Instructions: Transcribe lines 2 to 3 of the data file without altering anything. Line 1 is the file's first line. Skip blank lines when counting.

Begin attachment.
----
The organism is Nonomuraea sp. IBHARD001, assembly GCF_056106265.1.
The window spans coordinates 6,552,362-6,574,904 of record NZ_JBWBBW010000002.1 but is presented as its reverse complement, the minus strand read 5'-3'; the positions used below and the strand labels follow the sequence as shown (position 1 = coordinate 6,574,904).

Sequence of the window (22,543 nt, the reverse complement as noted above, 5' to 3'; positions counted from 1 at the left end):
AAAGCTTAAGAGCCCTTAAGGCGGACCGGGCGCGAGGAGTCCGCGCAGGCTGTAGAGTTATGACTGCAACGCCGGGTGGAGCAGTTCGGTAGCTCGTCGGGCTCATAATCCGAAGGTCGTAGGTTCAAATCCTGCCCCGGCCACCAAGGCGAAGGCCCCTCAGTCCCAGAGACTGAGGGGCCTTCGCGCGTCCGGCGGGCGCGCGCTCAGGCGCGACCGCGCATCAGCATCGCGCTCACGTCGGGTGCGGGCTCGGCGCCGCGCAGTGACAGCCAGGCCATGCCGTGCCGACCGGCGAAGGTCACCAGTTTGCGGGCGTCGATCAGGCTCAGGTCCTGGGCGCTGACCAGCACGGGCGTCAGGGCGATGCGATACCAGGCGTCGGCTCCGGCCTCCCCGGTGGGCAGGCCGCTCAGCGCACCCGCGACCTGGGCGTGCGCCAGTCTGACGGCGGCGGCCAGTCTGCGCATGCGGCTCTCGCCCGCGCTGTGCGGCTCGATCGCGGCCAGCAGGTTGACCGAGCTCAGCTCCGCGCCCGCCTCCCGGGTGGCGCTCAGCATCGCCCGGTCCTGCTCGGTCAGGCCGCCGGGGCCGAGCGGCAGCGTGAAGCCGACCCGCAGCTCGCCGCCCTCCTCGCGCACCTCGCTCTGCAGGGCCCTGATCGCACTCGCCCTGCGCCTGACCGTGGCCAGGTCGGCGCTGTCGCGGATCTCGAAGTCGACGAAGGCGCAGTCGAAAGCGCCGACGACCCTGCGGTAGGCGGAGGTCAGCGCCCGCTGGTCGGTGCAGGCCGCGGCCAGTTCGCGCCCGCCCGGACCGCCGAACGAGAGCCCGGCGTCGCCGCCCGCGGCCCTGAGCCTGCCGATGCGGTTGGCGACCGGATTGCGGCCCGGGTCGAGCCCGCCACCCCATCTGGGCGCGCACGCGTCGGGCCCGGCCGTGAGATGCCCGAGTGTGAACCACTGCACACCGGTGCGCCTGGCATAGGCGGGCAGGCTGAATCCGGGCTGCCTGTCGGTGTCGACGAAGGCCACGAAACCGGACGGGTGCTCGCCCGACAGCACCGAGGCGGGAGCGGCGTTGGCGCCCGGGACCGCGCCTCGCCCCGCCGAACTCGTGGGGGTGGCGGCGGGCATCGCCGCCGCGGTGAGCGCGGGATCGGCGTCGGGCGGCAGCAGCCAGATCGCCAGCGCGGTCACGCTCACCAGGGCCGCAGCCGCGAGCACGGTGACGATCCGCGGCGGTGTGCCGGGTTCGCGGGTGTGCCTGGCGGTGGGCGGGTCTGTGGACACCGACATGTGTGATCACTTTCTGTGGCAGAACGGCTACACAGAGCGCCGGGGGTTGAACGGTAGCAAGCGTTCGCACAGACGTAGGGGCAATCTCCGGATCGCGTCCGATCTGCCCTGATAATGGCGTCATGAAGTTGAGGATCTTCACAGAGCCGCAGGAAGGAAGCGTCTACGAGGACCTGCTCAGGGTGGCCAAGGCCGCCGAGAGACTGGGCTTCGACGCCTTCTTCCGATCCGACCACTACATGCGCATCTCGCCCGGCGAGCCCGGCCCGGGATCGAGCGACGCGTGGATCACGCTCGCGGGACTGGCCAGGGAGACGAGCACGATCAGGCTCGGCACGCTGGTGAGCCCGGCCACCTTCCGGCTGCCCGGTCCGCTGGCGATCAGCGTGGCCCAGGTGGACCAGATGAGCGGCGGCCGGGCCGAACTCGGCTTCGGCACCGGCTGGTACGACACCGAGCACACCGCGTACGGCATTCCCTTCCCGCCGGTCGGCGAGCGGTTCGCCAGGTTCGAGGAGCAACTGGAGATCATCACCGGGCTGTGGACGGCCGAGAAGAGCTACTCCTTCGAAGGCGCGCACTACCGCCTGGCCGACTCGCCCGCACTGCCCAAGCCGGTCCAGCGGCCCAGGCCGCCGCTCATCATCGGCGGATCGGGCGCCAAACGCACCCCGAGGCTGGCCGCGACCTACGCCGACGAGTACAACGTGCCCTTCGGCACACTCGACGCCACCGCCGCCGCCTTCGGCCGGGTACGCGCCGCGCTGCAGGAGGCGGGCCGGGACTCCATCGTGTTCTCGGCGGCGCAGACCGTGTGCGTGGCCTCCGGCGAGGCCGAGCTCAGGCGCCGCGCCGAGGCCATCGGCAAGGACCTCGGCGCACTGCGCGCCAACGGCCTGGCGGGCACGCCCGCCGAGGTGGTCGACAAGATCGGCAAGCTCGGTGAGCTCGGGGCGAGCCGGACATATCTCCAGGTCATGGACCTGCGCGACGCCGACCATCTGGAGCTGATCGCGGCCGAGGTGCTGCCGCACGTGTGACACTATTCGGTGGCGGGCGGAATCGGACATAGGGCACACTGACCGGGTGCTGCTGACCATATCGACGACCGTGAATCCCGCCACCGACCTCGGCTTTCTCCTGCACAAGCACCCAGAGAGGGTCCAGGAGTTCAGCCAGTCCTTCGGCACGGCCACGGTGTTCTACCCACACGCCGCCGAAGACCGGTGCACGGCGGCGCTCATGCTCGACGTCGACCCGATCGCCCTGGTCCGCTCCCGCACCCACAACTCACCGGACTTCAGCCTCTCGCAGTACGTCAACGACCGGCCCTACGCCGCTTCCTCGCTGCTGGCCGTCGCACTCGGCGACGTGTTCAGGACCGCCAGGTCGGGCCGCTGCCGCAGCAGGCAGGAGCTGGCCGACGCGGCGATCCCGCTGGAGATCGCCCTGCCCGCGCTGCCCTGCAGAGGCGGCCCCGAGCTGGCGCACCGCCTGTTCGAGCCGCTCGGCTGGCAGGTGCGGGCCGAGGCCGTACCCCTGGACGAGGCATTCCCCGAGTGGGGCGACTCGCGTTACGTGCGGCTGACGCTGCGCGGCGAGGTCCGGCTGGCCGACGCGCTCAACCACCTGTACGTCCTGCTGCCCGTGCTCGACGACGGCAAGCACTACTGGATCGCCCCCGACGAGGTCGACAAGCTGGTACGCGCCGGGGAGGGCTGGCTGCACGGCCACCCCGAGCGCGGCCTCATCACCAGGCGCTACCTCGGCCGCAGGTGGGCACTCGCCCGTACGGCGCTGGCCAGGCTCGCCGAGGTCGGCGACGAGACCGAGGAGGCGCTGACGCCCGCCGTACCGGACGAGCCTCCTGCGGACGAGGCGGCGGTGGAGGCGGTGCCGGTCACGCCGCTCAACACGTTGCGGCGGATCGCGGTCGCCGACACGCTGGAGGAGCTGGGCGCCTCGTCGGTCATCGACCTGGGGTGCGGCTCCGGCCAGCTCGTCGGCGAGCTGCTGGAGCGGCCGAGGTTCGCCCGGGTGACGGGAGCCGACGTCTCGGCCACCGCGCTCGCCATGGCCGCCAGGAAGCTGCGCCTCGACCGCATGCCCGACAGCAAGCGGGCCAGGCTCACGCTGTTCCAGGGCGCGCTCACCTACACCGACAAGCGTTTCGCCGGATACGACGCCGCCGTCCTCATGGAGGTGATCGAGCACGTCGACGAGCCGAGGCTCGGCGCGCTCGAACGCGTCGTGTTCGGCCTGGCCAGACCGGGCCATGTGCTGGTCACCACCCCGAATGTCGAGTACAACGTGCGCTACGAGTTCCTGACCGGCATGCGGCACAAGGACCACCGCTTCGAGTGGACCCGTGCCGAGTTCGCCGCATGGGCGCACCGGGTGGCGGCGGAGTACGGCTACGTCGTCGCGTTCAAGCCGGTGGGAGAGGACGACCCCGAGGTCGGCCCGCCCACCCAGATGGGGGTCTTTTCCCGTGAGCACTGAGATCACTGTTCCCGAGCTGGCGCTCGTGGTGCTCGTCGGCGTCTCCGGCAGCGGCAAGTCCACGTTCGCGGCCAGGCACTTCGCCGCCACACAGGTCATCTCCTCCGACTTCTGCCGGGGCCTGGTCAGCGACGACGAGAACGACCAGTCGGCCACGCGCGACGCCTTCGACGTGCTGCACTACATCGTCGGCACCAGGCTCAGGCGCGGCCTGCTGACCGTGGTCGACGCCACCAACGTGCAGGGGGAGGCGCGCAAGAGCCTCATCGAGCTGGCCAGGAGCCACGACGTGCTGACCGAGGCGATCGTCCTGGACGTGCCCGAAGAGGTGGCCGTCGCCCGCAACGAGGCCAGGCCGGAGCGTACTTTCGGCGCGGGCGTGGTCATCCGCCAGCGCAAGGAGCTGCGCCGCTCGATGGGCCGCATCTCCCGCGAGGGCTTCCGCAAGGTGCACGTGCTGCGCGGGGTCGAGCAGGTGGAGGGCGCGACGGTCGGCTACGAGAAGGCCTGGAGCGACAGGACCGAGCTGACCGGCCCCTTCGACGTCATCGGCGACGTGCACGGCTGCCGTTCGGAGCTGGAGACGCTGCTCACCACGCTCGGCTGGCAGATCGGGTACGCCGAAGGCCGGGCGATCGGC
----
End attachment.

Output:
The window spans coordinates 6,552,362-6,574,904 of record NZ_JBWBBW010000002.1 but is presented as its reverse complement, the minus strand read 5'-3'; the positions used below and the strand labels follow the sequence as shown (position 1 = coordinate 6,574,904).

Sequence of the window (22,543 nt, the reverse complement as noted above, 5' to 3'; positions counted from 1 at the left end):